Editor’s Note: The presence of blastomycosis in the Sault Ste. Marie area was brought forward by a concerned reader who has knowledge of a recent tragic loss of life brought on by complications associated with the disease. Our condolences are extended to this family during this sorrowful time.
Three cases of blastomycosis have recently been reported to the Algoma Public Health (APH) this month. John Buoma, Program Manager for Environmental Health and Communicable Disease Control at APH, confirmed that four weeks ago, APH alerted local physicians to watch for signs and symptoms and to consider blastomycosis in diagnosis.
Blastomycosis is a rare fungal infection caused by a mould called Blastomyces. The fungus loves decomposing wood and leaves, and moist, acidic soil that is found throughout the province and especially along the Great Lakes. Though blastomycosis can be acquired through superficial scrapes or cuts, it is more commonly acquired through the inhalation of fungal spores. Where the fungus is viable, exposure to blastomycosis can occur when gardening, chopping wood and participating in the many activities that attract people outdoors in the summer and fall.
Worth mentioning is that pets, and in particular, dogs, are susceptible to blastomycosis. “Veterinarians are the ones that most often see this,” remarked Buoma. “Vets are more blasto experts than health care practitioners because it’s more commonly seen in dogs. Dogs have their noses in everything.”
Those with blastomycosis present flu-like symptoms and while the condition often resolves without treatment and often without the sufferer even knowing they had contracted the infection in the first place, there are instances when people do become seriously ill from the infection. If left undiagnosed and untreated, blastomycosis can lead to death.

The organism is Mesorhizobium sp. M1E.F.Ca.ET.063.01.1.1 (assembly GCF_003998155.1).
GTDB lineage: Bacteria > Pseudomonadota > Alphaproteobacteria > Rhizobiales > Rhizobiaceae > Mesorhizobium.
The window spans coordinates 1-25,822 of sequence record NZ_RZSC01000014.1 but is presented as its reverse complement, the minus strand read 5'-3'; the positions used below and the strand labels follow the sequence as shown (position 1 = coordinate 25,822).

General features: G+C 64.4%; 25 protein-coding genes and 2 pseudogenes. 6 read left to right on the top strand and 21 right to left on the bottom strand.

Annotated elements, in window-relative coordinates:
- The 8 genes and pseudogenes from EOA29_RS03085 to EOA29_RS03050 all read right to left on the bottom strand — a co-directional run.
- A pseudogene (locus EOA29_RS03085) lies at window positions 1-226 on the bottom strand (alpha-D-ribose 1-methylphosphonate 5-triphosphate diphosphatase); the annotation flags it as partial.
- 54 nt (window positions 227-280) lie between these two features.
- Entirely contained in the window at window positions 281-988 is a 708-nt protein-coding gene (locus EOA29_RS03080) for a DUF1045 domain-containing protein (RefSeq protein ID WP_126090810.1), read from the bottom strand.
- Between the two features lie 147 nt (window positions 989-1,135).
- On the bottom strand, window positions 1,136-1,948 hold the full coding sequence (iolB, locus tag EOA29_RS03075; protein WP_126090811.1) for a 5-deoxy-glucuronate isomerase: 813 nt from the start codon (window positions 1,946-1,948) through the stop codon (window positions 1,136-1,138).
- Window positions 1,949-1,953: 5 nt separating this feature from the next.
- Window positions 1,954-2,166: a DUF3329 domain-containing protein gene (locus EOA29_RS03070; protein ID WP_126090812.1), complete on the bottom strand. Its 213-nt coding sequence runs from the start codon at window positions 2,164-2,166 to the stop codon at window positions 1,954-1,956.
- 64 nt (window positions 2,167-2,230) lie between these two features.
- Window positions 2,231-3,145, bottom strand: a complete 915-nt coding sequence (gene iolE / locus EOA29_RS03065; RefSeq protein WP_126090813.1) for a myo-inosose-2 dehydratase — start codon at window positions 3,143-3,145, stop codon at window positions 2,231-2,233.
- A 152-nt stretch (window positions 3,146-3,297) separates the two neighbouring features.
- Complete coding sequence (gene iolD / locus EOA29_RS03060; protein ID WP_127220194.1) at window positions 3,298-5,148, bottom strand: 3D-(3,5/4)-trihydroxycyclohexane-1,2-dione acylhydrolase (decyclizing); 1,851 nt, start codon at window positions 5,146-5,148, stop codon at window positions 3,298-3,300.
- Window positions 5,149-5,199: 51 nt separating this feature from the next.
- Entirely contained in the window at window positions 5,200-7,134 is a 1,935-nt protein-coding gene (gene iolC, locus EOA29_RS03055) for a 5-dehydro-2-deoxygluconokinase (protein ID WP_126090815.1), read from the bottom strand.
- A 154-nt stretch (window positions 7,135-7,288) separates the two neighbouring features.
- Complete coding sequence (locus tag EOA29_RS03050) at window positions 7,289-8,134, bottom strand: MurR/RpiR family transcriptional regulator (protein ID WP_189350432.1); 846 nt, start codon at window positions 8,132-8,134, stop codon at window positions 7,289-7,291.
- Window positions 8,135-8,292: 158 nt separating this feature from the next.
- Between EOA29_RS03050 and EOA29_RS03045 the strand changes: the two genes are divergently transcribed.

According to Buoma, administering an anti-fungal drug prescribed by a physician is a quick and effective cure of blastomycosis. The challenge, therefore, is not in treatment but in diagnosis.
“It’s not hard to diagnosis in terms of testing but it’s hard to suspect this disease because it’s such a non-specific disease. It looks like any other flu-like illness –fever, chills, cough, which is obviously very prevalent at this time of the year,” remarked Buoma. “When back-to-school starts there’s a lot of cold-like viruses that circulate and that’s quite normal. And flu season is starting very soon in Ontario –so it muddies the water. Practitioners would not think to suspect this disease. The only kind of suspicion is when someone doesn’t recover from a cold-like illness after a couple of weeks and that’s when physicians start thinking that maybe this could be a cause.”
Three cases of blastomycosis in the Sault Ste. Marie area may not sound like a big deal but that the diagnosis of the infection is very rare makes this an uncommon and significant local matter.
Buoma did not confirm if any of those three cases of blastomycosis had resulted in loss of life. On the matter of health professionals reporting to APH regarding diagnosis of blastomycosis, Buoma did remark, “We’re only notified if there are serious cases by a hospital or a doctor and they are not required to do so.”
As Buoma explained, under the Health Protection and Promotion Act, blastomycosis is not classified as a reportable disease. And that point also underpins the challenge in establishing a baseline in terms of the true scope of cases of blastomycosis in the province and locally. Without legislated requirements for testing and reporting of blastomycosis it is difficult to determine if the infectious disease is rare or just under reported.
“There are fifty-five reportable diseases now and blasto is not one of them so it makes it tricky to get accurate, local numbers. We’re relying on local practitioners to let us know and then we would act on it immediately,” explained Buoma. “And we did that on the same day we were notified that there was a cluster of people diagnosed with blasto in the area. We let the people in the health community know that they need to be aware of its presence.”
The province reviews the outline of communicable diseases that are designated as reportable every couple of years. Buoma acknowledges that the province makes the final decision regarding what diseases should be regulated but also shared his thoughts as to whether or not blastomycosis should be included on the list of reportable diseases.
“There’s certainly an argument for it,” commented Buoma. “The true baseline for blastomycosis is not known. The argument against it is that we don’t hear of it very often and that it’s not worth the effort. But I would love for it to be reportable and Northern health units around the Great Lakes would probably argue for it to be reportable. If this trend continues, I think that this would be a clear argument that perhaps with climate change we could see different diseases, like blastomycosis, increase. If this happens year after year, I could see this becoming reportable.”